“But this doesn’t necessarily mean that workers logging long hours are suffering,” Gallup researchers noted. “Highly engaged workers who log well over 40 hours will still have better overall well-being than actively disengaged workers who clock out at 40 hours.”

“In other words, hours worked matters, but it’s not all that matters.”

(Photo © Dave Stokes via Flickr)



Mercury Levels in Fish Vary by Region

by Bob Curley on August 29, 2014


Chilean sea bass dish

The same species of fish can contain widely different levels of mercury depending on where it comes from, Reuters reported Aug. 28.

Researchers found, for example, that Chilean sea bass certified by the Marine Stewardship Council (MSC)  had less than half the mercury (0.35 ppm) of that found in samples of uncertified fish (0.89 ppm). Chilean sea bass is known to have high levels of mercury; the average amount is about 0.35 ppm, according to the U.S. Food and Drug Administration.

Experts say that sea bass from the waters off South America generally have much higher mercury levels than those from the Arctic, for example. But fish from one region was found to be commonly substituted for the other.

Shark, tilefish, swordfish and King Mackerel have a mean mercury level of 0.73 to 1.45 ppm; the FDA limit for mercury in fish for human consumption is 1.0 ppm.

The research was published in the journal PLOS One.

(Photo © e_chaya via Flickr)


Study Finds Trans Fats in Supposedly Fat-Free Foods

by Bob Curley on August 29, 2014

crackerjeffreywNearly one in 10 types of popular packaged foods contains artery-clogging trans fats, and that includes the 84 percent of products that are labeled trans-fat free, according to a study by the U.S. Centers for Disease Control and Prevention (CDC).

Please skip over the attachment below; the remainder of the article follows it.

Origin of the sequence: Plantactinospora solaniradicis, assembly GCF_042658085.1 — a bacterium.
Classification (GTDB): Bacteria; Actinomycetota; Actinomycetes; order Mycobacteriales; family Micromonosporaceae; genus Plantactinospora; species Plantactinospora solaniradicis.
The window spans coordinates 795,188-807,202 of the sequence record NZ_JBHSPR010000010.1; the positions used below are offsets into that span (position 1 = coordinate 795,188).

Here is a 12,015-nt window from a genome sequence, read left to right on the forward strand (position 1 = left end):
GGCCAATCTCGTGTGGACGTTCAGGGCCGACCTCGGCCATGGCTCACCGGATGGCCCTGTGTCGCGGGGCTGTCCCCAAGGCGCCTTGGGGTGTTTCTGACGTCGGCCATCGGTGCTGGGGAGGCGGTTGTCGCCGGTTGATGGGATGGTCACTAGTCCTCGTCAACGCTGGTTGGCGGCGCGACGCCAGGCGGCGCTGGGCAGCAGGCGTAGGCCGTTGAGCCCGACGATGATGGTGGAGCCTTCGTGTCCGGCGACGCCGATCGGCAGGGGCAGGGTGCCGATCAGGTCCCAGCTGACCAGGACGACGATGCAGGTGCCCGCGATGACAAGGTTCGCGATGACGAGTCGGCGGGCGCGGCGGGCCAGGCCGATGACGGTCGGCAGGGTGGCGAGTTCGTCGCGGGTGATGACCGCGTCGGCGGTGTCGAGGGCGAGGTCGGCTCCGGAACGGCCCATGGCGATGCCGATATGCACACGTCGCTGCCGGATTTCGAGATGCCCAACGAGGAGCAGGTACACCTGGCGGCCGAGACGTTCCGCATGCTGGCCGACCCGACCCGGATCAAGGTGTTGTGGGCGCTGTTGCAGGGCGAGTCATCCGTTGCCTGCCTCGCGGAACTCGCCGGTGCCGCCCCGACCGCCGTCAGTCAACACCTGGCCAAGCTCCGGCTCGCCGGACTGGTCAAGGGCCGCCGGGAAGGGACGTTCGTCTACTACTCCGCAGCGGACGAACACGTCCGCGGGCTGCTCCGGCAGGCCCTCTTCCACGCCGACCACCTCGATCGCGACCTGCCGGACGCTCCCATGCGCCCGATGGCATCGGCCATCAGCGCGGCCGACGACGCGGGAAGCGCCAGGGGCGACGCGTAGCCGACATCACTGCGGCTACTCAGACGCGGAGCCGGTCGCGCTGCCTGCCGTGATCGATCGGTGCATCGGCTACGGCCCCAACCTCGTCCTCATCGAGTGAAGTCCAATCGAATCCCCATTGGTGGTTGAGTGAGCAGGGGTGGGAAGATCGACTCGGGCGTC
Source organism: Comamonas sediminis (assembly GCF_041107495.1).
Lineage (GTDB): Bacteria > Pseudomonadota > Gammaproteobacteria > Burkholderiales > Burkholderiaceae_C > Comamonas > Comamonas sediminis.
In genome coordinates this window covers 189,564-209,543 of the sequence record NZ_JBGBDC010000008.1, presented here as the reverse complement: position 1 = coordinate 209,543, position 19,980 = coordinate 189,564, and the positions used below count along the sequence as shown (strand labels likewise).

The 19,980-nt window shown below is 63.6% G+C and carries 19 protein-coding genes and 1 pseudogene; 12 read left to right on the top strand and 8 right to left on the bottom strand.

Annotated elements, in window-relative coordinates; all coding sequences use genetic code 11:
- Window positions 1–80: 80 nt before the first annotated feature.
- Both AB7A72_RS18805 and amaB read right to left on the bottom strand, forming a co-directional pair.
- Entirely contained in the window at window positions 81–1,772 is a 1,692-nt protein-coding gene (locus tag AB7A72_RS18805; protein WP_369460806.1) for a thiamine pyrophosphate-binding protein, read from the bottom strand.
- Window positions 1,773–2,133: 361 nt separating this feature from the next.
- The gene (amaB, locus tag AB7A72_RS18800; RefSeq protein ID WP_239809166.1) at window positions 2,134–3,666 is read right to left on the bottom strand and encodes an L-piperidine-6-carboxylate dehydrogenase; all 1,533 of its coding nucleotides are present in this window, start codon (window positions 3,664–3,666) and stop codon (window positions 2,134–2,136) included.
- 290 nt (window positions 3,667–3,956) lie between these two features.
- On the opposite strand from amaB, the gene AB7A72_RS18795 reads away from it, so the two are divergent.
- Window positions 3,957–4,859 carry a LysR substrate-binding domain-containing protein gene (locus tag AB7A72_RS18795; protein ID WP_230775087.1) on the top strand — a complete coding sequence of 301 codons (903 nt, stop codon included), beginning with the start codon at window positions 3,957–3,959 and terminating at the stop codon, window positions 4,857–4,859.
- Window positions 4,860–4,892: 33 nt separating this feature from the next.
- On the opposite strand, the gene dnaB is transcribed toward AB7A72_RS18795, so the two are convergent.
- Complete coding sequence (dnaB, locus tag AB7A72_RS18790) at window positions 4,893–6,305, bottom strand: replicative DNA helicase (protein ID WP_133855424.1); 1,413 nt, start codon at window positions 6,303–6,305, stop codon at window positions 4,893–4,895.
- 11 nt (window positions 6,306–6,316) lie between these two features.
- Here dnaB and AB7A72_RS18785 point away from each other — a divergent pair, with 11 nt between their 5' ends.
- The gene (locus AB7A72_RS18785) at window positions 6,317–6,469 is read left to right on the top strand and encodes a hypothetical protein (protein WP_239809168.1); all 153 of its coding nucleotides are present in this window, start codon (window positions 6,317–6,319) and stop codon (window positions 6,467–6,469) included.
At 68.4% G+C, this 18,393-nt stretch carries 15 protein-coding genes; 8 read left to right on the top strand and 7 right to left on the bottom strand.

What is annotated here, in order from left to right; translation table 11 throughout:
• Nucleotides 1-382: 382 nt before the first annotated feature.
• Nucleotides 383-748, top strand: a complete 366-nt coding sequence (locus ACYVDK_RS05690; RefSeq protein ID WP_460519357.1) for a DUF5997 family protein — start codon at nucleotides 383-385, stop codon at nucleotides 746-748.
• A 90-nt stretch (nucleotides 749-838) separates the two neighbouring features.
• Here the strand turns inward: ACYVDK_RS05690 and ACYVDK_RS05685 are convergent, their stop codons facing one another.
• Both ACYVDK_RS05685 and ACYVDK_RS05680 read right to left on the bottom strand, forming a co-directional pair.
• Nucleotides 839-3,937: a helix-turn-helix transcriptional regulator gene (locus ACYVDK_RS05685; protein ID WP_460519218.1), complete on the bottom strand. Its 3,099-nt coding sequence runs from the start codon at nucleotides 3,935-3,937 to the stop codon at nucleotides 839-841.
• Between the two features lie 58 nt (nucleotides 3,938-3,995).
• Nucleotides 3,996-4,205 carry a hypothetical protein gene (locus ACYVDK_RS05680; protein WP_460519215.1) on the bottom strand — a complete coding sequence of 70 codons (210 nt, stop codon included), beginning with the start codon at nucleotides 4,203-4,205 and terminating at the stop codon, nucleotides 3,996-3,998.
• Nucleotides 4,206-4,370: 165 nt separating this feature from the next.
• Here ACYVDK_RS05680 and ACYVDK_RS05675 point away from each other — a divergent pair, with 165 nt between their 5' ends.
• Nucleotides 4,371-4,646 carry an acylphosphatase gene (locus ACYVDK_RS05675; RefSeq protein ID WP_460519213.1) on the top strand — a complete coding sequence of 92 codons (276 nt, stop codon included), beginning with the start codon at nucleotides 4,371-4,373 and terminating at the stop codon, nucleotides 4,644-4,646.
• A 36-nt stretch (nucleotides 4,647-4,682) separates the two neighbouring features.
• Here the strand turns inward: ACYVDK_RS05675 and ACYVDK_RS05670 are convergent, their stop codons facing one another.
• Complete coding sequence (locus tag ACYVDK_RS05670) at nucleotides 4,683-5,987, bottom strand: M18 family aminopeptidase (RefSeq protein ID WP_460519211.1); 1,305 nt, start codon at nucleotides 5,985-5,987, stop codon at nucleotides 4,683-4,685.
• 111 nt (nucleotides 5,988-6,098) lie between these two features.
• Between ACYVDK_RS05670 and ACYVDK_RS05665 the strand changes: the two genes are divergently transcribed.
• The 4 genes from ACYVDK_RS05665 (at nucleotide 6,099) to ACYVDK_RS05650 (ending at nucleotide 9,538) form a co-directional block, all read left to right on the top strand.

Researchers found that 9 percent of the 4,340 products studied contained partially hydrogenated oils. “The U.S. Food and Drug Administration (FDA) has tentatively determined that partially hydrogenated oils (PHOs), the main dietary source of industrial trans-fat, are not ‘generally recognized as safe’ for consumption,” said Jenifer Clapp of the New York City Department of Health and Mental Hygiene.

Cookies were the products most commonly containing trans fats, followed by crackers and frozen entrees and side dishes.

The findings were published in the journal Preventing Chronic Disease.

(Photo © jeffreyw via Flickr)


How to Make Your Summer BBQ a Bit Healthier

by Bob Curley on August 28, 2014

P1000027Planning a big bash for the Labor Day weekend? Fox News has some tips on how to serve up delicious dishes at your summer barbecue without busting your diet, including:

  • grill leaner pork or chicken rather than fat-marbled beef